One day when I was 46, I decided to hike all 46 of The High Peaks of the Adirondacks. I tend to live out my life in headlines, always proclaiming a new interest with passion and bursts of wild enthusiasm. So 46 at 46! The coincidence had a certain mystical quality to it and I was convinced that it was a personal thumbs up from Mother Nature herself.
My odyssey skyward started slowly. Having been recently divorced and with my two children away at college, I suddenly had time for myself and took up walking. It was good exercise and a way to manage my weight. But most of all I loved the freedom to finally be a self-contained unit moving forward in the the direction of my choice under my own power. I found peace in the rhythm of my steps and breathes. I enjoyed the smells, the green flutter of trees, and the ever changing perennial garden of wildflowers along the sides of my quiet country road.
I walked and walked, some days listening to music. But many days ruminating about the past and pondering the future. Soon walking was not enough and when my neighbor jokingly told me I was making a rut in the asphalt in front of his house, I decided to upgrade to hiking The Adirondacks, a six million acre protected and “forever wild”park near my home.
I carefully prepared for my new hobby: New hiking boots carefully fitted by the staff at an outdoors store to prevent the dreaded toe jam, wool socks to ward off blisters, liner socks to wick moisture, a Gore-Tex jacket to keep out the rain while at the same time allowing the body to breathe, and a day pack well supplied for survival. The High Peaks are mountains over 4000 feet tall, some having very intimidating names like Big Slide and Giant. But I was equipped for the challenge and so I climbed.
But it wasn’t quite what I expected. I found that during the first few minutes of the first few hikes, I was immediately out of breath. I realized it was the mountain’s cruel initiation. I needed to establish a stride and when my pulse started to conform to the life of the mountain, things got better. I was also required to be a constant mental problem solver. The Adirondack Park is a dome of volcanic rock worn down by thousand of years of weather. The trails are littered with tens of thousands of rocks. Each footfall had to be carefully planned as I moved from step to step. Sometimes I came off the trail covered with mud. I slipped once and left some skin from my elbow on a mountain called Gothics. And one evening, I cried alone in the woods during a group hike when our leader told us, yes indeed, we would be hiking one more mountain the next day.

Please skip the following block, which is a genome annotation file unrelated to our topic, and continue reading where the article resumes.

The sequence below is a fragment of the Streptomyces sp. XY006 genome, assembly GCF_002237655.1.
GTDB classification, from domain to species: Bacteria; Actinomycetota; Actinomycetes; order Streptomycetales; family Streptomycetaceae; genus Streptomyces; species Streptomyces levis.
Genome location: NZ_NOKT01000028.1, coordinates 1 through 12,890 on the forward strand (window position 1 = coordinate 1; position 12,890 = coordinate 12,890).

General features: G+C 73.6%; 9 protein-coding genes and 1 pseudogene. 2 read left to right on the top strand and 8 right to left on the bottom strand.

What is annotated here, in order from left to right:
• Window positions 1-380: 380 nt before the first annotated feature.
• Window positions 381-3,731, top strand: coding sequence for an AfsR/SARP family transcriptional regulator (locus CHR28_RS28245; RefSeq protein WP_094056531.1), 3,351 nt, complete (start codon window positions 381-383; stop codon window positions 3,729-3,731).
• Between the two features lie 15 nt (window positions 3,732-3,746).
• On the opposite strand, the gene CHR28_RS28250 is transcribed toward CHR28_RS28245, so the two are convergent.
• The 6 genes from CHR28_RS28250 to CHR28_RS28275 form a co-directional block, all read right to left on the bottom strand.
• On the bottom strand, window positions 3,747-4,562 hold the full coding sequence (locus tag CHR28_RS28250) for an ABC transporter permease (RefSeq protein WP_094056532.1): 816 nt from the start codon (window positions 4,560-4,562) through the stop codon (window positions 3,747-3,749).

But there was joy, too. I saw peregrine falcons diving toward earth at tremendous speeds and heard their distinctive whistle. I met other hikers, people who, as Thoreau pointed out, lived life a deliberately as nature. They told stories of other mountains and at night identified the constellations for all of us who hadn’t looked up at the stars in awhile. I was a part of the first all women trail maintenance weekend. Our group picture was included in a regional magazine and, as a result, I became part of Adirondack history.
It turns out that I didn’t reach the mystical goal I though the universe had assigned me. I only did eight of the 46 peaks. On the eighth hike, I sat on a rock summit in total surrender, the blue pure sky above me and the dark green earth beneath. I was wearing a warm jacket in the middle of a hot summer but I only felt the wind and coolness of a mountain top afternoon. I observed the smallness of the vegetation around me. The trees were miniature versions of the trees that were lucky enough to grow further down the mountain. The sum of their lives had been spent in the harshness of many cruel seasons that offered them no encouragement to grow.
I understood the mathematics of their existence and had myself experienced the strong influence of both sunny days and damaging storms. I remembered all the bonsai tree constraints of my own life; the wrong choices and regrets that sometimes pushed my soul below zero. But I also took a moment to remember all the joy I had in my heart, too. And it was at that moment that I realized life is all about the math, about constantly striving to put more pluses in our lives than minuses.
I thanked the mountain and the little trees for their wisdom. Eight out of 46 isn’t bad, I told myself. It was time to get out of the wind and cold and go down the mountain. It was time to start growing again.
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